Your passive-aggressive approach, focused solely on your own agenda, will only end up leaving all parties feeling manipulated and resentful. Unless you lack a moral compass, this neurotic pattern also will have a negative impact on you, where it may feel like you’re always looking over your shoulder and trying to avoid getting into trouble. All choices involve some kind of disappointment, compromise and loss. To handle these dilemmas responsibly, you need to make clear decisions and learn to self soothe when you feel like you’re missing out.

Lori and Jeff: Your wife and your friends clearly care about you. Whatever choice you ultimately make will be OK if you start by being honest with yourself about what is important. Next, you will have to include your wife in the process and make a decision that has clear boundaries, while being fully transparent with your intentions.

Lori and Jeff are married, licensed psychotherapists and couple-to-couple coaches at Aspen Relationship Institute. Submit your relationship questions to info@AspenRelationshipCoaching.com and your query may be selected for a future column.

Guest commentary: Aspen mayoral candidate pushing for peace

Lee Mulcahy

My name is Lee Mulcahy. As y’all know, I love and am devoted to this community. I’m grateful for so many things.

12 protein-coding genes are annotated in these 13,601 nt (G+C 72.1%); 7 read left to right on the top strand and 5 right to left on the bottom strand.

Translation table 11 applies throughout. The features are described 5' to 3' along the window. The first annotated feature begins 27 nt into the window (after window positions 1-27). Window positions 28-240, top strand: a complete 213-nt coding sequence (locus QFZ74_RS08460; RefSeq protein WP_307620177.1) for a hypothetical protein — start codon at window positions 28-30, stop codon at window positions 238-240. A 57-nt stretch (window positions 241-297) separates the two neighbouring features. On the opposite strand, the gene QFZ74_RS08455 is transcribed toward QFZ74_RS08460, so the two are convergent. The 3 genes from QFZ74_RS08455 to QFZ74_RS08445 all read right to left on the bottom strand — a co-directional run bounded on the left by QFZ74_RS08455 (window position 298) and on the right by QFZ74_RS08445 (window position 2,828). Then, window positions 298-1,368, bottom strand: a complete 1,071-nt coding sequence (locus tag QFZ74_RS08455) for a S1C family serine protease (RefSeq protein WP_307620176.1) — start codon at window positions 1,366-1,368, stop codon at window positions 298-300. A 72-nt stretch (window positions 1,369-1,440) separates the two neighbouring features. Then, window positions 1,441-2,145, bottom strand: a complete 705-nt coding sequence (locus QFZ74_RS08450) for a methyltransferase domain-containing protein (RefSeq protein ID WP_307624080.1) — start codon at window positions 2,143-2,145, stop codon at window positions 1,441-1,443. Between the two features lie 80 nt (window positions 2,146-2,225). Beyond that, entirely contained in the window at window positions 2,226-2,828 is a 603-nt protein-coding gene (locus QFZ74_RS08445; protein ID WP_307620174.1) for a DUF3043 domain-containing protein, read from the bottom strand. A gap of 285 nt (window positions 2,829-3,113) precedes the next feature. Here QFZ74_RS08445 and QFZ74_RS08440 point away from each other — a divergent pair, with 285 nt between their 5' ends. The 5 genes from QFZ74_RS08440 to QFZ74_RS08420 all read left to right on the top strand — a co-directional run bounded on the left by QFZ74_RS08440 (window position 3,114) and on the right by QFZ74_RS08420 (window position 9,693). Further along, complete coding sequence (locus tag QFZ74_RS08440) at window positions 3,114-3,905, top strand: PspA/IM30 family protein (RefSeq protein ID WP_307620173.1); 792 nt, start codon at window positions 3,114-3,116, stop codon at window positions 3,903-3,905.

I’m known as a straight shooter: Everyone knows a conservative libertarian “guns and Bible studying” Republican is never gonna win in liberal “Moscow in the Mountains.” Why should you still vote for me?


Our community struggles with being overwhelmed by the resort. The Faustian bargain between big government and the corporation is detrimental to our community.

We all know APCHA is corrupt. As an anti-corruption campaigner, I have formed United APCHA Tenants and “Homeowners” with others. APCHA is a fascist organization: witness their war on a mom and her two kids whose lawyer defied them after claiming APCHA is the poster child for everything wrong with the anonymous snitch system: “APCHA’s policy regarding anonymous reporting has become a weapon for frivolous complaints and retaliation.”

I love Torre and we’ve been friends for 25 years. My family has supported Torre’s prior runs. When Skico suspended me for passing out a union flier on public lands, Torre was the only council member supportive. Like many, I’ve worked many jobs: substitute teaching, property management, bartending, Uber, construction.